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Economies of Note - 17th March 2017

Written by Howard Wilcox on March 17th, 2017.      0 comments

1:30pm(NZT)
Australia
The Australian dollar rallied after the US Fed rate move yesterday, climbing back over the old 0.7700 resistance level to a 3 week high of 0.7717. These levels were short lived however after the release of disappointing Australian February employment data. Employment fell by 6,400 since January against an expected increase of 16,000, with the unemployment rate climbing to 5.9% the highest level since January 2016 against forecasts of 5.7%. The AUD was immediately sold down, failing back to below 0.7700 to 0.7678. Statistics show a split economy, Melbourne and Sydney property prices are booming, spurring housing construction and attracting people from other states, while local governments are investing in infrastructure. In the west and north where a mining investment boom is unwinding, property prices are falling, businesses are failing and people are leaving. Internal migration is the main factor containing unemployment in Western Australia and Queensland. The RBA will be concerned that yesterday’s jobs figure does not become a trend, as this could prompt another rate cut by the RBA especially if concerns around financial stability ease.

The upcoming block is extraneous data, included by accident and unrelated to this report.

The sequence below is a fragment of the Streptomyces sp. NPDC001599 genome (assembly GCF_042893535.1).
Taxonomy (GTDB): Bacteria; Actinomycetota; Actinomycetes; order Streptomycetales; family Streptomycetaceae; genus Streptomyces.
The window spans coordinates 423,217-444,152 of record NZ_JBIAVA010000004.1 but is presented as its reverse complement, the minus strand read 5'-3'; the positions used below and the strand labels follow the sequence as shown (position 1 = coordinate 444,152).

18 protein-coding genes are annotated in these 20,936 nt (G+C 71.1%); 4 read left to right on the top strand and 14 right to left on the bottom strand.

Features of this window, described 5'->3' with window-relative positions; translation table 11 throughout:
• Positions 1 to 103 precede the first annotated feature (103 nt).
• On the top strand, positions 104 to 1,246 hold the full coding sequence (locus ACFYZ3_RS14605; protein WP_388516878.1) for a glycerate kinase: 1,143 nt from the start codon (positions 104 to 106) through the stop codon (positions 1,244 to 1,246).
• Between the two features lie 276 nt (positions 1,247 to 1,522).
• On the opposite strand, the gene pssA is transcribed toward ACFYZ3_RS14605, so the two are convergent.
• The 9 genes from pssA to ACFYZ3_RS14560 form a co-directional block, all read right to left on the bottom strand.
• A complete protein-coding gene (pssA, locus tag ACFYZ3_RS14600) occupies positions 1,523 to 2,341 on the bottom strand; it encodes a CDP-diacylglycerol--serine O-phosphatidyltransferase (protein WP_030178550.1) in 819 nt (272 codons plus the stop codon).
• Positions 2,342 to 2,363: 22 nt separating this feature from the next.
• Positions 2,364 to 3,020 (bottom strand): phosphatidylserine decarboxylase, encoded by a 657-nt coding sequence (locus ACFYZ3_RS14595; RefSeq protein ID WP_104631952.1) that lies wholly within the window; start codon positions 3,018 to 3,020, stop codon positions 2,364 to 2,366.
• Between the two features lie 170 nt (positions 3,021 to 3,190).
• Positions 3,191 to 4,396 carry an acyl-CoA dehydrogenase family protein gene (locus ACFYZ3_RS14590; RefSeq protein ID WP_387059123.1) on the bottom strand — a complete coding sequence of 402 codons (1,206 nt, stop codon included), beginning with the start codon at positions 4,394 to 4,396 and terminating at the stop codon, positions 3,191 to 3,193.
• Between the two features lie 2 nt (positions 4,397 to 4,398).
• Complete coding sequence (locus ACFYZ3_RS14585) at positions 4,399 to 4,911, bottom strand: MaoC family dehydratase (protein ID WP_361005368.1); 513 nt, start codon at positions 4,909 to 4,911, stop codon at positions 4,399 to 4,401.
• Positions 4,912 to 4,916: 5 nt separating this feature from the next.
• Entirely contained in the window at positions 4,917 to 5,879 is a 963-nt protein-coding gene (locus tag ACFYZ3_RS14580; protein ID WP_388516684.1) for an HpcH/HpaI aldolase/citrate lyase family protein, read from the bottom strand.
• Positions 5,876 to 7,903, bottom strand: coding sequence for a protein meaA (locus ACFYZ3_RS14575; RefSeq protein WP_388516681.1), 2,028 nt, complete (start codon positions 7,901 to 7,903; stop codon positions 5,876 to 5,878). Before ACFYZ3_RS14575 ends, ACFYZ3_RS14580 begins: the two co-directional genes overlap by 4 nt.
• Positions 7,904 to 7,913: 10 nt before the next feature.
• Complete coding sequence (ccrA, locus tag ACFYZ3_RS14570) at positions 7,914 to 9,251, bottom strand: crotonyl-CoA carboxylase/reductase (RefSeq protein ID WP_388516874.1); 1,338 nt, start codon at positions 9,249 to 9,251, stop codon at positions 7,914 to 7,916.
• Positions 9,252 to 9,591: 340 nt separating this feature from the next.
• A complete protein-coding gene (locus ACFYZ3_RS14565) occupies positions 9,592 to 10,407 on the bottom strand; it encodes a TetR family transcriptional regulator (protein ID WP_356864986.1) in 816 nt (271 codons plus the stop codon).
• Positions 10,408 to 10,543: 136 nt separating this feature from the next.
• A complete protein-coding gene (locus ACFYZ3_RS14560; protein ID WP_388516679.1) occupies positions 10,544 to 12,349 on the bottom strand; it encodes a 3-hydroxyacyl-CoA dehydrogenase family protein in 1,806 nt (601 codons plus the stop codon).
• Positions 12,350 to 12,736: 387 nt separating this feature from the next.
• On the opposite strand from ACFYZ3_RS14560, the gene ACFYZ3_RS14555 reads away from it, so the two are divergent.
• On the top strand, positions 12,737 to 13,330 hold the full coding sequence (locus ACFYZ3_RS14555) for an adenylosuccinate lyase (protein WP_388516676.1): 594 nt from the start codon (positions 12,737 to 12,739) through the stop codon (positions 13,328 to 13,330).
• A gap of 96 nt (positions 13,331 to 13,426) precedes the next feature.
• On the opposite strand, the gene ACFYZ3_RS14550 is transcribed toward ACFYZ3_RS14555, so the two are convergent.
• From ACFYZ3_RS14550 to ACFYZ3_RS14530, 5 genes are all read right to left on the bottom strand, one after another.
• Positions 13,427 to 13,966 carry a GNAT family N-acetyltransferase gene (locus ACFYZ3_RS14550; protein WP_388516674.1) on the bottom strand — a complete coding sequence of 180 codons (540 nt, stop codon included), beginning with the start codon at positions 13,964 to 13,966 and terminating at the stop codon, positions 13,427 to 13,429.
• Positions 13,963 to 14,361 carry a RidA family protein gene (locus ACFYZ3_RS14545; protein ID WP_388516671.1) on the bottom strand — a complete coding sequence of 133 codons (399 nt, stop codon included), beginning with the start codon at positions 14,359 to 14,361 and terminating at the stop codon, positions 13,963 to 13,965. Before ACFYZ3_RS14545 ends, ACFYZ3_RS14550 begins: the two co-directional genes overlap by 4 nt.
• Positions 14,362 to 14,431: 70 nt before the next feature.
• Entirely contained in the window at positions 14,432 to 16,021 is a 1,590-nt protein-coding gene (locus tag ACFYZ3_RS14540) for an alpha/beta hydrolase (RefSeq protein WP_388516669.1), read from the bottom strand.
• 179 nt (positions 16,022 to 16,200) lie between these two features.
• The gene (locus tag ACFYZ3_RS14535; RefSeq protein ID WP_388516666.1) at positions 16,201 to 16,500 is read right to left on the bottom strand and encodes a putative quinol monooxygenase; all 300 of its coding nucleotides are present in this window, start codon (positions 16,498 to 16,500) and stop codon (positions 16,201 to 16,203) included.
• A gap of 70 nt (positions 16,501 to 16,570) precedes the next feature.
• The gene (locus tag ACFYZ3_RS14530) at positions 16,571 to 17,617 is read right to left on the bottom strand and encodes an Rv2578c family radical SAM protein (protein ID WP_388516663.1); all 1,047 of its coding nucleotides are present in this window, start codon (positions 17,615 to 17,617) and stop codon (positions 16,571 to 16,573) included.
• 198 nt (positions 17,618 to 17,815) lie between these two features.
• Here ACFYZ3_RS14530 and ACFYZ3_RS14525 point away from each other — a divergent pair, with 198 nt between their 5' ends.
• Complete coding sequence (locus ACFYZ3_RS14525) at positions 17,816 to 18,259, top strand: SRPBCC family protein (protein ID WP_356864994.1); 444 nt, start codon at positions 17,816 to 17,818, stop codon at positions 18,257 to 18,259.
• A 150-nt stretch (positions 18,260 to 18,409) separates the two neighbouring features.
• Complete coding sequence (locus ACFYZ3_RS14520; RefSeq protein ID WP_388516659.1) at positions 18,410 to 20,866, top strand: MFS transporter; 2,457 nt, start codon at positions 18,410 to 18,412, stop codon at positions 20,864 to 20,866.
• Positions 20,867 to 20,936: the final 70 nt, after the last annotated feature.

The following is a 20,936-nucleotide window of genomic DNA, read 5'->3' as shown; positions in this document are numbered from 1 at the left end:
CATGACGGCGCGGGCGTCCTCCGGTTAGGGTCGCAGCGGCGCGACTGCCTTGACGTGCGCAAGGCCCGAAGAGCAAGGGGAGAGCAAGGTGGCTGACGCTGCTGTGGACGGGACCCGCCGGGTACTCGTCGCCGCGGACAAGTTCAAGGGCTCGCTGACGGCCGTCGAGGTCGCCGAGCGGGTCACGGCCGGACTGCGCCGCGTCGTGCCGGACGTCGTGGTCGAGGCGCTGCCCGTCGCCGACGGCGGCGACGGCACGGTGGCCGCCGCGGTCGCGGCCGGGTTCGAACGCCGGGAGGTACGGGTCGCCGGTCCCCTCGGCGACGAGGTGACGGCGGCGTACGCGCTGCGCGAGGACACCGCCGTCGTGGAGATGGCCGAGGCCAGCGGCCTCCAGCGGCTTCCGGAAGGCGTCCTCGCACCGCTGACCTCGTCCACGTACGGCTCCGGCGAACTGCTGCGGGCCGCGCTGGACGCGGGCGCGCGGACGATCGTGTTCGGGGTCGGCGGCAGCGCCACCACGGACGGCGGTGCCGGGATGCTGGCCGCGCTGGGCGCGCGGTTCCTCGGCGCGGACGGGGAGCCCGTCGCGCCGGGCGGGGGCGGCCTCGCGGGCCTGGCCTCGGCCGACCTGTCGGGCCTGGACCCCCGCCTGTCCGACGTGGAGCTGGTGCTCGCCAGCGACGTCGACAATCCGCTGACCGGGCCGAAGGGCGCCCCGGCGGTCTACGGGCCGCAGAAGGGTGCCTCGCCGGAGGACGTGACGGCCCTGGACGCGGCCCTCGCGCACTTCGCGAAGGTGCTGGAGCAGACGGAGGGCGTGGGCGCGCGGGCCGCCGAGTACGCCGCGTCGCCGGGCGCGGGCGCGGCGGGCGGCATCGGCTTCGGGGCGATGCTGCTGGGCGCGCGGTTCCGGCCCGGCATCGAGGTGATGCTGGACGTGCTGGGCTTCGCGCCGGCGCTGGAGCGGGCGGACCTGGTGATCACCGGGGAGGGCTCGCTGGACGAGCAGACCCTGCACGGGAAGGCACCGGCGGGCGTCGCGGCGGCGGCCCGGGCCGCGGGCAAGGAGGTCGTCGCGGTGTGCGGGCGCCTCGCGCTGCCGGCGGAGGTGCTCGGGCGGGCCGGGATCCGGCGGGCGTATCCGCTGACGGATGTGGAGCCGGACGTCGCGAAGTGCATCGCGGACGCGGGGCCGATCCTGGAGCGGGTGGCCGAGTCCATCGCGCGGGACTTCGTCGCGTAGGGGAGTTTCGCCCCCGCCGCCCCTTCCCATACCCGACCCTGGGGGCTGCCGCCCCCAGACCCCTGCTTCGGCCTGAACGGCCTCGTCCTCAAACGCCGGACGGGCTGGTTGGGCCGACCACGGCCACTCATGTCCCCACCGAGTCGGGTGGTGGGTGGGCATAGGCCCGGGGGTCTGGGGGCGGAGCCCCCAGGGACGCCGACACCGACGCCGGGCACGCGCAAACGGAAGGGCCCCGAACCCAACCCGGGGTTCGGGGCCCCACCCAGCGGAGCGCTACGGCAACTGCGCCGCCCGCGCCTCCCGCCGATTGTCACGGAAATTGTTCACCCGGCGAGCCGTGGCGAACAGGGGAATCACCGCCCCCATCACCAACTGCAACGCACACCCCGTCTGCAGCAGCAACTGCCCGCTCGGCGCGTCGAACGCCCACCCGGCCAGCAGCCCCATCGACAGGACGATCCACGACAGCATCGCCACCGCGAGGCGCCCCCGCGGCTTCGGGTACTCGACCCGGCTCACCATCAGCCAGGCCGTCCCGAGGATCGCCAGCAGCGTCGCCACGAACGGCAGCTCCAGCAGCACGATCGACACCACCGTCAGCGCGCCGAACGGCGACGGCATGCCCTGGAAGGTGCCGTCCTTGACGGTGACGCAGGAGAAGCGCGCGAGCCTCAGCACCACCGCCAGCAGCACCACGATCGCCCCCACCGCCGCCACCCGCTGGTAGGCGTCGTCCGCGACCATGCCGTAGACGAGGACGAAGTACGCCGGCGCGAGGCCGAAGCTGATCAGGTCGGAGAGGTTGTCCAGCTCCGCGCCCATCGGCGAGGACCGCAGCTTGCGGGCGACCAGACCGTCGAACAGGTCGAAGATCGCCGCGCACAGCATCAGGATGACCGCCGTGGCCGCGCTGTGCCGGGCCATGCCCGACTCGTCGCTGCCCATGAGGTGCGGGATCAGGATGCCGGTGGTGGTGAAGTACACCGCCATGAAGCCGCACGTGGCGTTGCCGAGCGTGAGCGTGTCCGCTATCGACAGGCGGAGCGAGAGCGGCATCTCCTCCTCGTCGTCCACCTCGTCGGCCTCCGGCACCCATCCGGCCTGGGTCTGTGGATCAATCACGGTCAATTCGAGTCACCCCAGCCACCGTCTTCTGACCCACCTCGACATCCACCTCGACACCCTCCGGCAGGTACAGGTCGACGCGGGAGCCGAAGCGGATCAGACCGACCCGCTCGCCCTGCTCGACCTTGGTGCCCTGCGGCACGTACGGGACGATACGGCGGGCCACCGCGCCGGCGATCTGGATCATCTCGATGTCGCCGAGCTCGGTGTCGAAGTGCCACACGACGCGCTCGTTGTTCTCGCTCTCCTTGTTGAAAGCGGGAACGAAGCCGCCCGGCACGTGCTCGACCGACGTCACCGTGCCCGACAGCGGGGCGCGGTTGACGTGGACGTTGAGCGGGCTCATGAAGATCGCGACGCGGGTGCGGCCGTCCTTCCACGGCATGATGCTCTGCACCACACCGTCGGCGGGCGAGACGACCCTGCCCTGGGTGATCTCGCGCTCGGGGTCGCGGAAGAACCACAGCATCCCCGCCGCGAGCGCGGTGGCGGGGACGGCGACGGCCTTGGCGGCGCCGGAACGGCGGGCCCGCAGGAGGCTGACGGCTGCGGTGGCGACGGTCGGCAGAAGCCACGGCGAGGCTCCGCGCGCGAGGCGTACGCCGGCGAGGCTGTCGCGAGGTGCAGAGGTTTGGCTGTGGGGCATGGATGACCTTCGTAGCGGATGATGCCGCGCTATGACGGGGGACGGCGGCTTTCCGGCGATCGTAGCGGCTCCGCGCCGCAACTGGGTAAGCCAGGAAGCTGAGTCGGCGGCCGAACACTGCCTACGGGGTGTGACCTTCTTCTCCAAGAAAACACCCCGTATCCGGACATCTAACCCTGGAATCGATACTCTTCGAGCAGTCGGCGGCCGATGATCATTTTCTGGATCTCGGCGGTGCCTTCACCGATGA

New Zealand
The Q4 GDP figure released yesterday was disappointing coming in at 0.4% for the December quarter, below market estimations of 0.7% and the Reserve Bank MPS forecast of 1%. Adding to the softer tone was the revision of Q3 growth down to 0.8% from the earlier 1.1% giving an overall weaker annual growth rate of 2.7%. This should give a softer start to Q1 GDP growth and less pressure on domestic inflation than forecast in the February MPS, adding more credence to the central bank keeping interest rates on hold for a longer period.  However despite this weaker result, the economy remains supported by strong tourism demand, high levels of immigration, construction activity, robust business confidence and continued healthy household demand. The New Zealand dollar dropped around from USD 0.7037 to 0.6992 after the release but then bounced back to the 0.7010/15 level fairly quickly. It has opened this morning around 0.6980 and looks to have found some support. Next major support is back at the old 0.6880/90 level. However if the NZD can consolidate around current levels a move back over 0.7010/20 is possible next week.


United States